Somatic microsatellite variability as a measure of DNA stability in cancer and DNA  repair disorders

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Virginia Tech


Microsatellites (MSTs) are short tandem repeats of motifs, 1 — 6 nucleotide in length, and are considered mutational 'hot-spots' and show a greater degree of somatic variability and population polymorphisms than surrounding DNA sequences. MSTs provide for a unique computational alignment problem for many commonly used algorithms, and therefore required software tools to be developed to specifically address these issues. For this work we developed a novel approach to extract MSTs from next-gen sequencing data that can robustly detect signatures of MST mutation bias and somatic variation occurring in next-gen data including a high frequency of in-phase indels. Somatic variability, novel genomic polymorphisms that arise within a cell population not found in the progenitors, plays a critical role in cellular reprogramming leading to the development and progression of cancer. MST mutation rates are between 10 and 1000 time higher than that of surrounding DNA. MSTs are found ubiquitously throughout the genome including in nearly all transcribed regions and 10-20% of coding genomic regions. Currently the only established DNA repair defect that that has been directly linked to MST instability is replication coupled mismatch repair (MMR). An initial analysis of the utility of the software was conducted with DNA repair impaired cell lines. The results demonstrated the utility in identifying the consequences of DNA repair impairments on genomic stability. There were major objectives of the finding including 1) complimenting genomics of matched DNA samples with in-sample quantification of variation and 2) demonstrating that DNA repair proficient cells and those with different defects in DNA repair can have different somatic MST variability (SMV) profiles that may be potential markers for these defects.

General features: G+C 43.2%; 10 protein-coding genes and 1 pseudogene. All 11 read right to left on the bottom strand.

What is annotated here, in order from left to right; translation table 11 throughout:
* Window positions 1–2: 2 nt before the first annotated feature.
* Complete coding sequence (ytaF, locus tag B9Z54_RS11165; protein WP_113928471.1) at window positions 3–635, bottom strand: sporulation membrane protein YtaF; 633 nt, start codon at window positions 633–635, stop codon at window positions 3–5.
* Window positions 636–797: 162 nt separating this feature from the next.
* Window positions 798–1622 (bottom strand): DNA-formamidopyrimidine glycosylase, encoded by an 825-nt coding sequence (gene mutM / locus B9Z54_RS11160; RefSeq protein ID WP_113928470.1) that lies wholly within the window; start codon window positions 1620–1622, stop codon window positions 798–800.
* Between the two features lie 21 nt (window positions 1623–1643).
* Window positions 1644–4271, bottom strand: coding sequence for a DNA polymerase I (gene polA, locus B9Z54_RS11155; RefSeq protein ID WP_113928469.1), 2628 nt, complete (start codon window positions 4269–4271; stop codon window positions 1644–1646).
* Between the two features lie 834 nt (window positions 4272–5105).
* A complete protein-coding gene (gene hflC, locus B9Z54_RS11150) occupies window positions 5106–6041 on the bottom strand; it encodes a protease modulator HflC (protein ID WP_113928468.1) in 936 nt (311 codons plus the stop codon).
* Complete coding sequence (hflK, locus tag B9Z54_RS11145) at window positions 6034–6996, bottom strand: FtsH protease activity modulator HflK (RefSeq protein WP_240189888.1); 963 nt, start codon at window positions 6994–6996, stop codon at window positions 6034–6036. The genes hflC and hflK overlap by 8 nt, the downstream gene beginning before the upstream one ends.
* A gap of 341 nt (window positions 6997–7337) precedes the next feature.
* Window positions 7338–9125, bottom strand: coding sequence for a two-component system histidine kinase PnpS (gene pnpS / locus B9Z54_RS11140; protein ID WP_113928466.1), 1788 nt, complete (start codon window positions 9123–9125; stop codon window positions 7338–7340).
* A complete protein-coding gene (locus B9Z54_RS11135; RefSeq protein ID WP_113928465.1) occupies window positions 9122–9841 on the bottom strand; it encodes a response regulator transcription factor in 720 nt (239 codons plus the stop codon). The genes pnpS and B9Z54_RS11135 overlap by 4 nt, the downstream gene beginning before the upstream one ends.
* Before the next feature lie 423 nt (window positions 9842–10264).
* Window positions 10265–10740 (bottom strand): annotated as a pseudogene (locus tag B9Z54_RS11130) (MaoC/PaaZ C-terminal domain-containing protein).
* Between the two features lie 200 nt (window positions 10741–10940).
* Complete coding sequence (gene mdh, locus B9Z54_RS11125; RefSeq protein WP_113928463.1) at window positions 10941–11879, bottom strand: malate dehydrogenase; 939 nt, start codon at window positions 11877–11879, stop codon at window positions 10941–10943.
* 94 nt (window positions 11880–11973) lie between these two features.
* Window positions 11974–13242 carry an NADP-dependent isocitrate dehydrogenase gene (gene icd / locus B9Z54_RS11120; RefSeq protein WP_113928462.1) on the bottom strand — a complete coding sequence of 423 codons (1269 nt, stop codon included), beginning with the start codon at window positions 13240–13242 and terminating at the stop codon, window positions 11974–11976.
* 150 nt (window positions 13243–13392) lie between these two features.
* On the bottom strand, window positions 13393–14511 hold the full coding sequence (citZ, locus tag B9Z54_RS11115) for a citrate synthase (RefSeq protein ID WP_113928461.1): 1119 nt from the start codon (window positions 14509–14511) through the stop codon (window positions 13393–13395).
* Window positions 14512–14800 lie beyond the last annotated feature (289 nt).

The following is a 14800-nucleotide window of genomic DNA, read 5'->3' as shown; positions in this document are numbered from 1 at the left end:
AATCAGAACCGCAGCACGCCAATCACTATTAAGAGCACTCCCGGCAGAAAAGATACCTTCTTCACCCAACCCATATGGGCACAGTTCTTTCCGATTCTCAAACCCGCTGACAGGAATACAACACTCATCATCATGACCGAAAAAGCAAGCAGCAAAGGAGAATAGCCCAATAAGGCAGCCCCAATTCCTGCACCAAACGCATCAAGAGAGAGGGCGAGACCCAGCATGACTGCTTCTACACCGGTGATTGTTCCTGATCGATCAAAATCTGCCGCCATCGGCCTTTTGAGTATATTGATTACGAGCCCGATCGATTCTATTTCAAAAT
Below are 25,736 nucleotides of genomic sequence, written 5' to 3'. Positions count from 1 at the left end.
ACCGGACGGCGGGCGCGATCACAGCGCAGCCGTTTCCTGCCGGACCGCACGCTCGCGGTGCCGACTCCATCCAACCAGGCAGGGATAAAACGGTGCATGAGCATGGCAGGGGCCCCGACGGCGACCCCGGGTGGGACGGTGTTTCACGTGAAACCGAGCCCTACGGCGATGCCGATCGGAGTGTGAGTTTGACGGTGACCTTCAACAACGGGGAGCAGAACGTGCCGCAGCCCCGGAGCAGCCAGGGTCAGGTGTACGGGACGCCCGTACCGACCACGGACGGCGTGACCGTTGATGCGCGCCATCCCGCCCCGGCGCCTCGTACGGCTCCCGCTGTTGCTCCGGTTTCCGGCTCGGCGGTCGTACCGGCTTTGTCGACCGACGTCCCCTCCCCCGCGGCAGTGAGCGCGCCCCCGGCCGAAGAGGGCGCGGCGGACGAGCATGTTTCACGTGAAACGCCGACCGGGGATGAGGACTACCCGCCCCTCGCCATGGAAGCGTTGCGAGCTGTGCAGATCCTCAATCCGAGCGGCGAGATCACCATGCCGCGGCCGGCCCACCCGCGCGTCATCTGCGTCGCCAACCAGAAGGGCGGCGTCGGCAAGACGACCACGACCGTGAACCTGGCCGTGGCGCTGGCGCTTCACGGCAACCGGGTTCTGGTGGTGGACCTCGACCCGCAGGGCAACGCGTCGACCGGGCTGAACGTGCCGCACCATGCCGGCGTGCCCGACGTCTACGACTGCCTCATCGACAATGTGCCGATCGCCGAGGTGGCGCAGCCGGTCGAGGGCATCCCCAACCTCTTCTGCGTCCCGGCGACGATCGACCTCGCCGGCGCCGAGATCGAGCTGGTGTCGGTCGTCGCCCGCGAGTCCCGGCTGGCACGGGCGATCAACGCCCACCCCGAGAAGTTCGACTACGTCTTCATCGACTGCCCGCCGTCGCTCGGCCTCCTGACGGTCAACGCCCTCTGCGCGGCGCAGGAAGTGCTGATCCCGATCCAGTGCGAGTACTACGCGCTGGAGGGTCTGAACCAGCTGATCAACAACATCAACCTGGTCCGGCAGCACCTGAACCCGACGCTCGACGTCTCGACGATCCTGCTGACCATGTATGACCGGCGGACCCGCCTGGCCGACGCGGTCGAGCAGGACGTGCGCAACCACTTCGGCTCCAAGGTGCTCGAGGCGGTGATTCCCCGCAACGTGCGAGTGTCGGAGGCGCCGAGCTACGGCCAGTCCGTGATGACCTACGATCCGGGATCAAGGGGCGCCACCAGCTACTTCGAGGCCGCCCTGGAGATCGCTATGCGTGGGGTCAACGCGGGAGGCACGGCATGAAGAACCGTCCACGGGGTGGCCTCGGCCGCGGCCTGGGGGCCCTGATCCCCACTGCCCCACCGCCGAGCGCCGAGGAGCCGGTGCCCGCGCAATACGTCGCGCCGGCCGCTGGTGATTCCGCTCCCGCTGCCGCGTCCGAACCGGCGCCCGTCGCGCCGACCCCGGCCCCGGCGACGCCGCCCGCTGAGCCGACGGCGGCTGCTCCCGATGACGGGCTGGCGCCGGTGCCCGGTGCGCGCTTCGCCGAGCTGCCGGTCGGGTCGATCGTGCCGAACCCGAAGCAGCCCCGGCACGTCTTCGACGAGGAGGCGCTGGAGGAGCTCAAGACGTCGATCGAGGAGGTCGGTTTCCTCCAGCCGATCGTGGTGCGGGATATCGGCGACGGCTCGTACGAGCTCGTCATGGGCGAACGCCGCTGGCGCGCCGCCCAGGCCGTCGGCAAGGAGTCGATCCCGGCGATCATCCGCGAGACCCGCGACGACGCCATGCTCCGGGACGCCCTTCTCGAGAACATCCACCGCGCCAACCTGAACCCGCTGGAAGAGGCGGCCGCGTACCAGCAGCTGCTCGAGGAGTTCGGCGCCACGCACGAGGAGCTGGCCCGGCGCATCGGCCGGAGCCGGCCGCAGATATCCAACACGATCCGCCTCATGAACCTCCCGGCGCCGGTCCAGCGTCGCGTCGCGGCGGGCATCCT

DNA repair disorders are debilitating conditions that result in physical and neurological abnormalities robbing the individual of a normal quality of life and life span. The various conditions that fall into this class are known as progeroid disorders and they provide a very important glimpse into the aging process on a genomic level. The conditions for four cohorts analyzed here were; Cockayne's syndrome, caused by the loss of the ERCC8 gene, also known as CSA; xeroderma pigmentosum, caused by the loss of the XPA or XPB genes; Werner syndrome, caused by the loss of the RecQL2 gene; and Rothmond-Thomson syndrome, caused by the loss of the RecQL4 gene. The goal of this project was to determine if impaired excision repair genes CSA or global XPA and B or excision repair supporting helicases BLM or RecQL4 leads to MST destabilization. Comparing cohorts from excision repair disorders with a co-sequenced normal cohort we found that CSA both RecQ helicases had an effect on the exome somatic variability of MSTs. On the other hand the effects of XPA/B were inconclusive.

MST instability (MSI), defined as acquired/lost primary alleles in tumors for a small set of microsatellite loci, has been implicated and is a clinically relevant marker for colorectal cancer. Conversely, no clinically actionable genetic markers have been found for liver cancer, a cancer with a very high mortality rate. Here we explore the use SMV defined as the presence of minor alleles at MST loci, as a complementary measure of MSI as a genetic marker for colorectal and liver cancer by analyzing Illumina sequenced genomes from The Cancer Genome Atlas. Our data shows that SMV may distinguish a subpopulation of African American patients with colorectal cancer, ~33% of the population in this study. Further, for liver cancer, a higher rate of SMV may be indicative of earlier age of onset. In conclusion, the work presented here suggests that MSI should be expanded to include SMV, not only instability.



Cancer, DNA repair, Genomics, Somatic Variability, Somatic, Cell lines, Patients, Mismatch Repair, RecQL2, RecQL4, Liver cancer, Colorectal cancer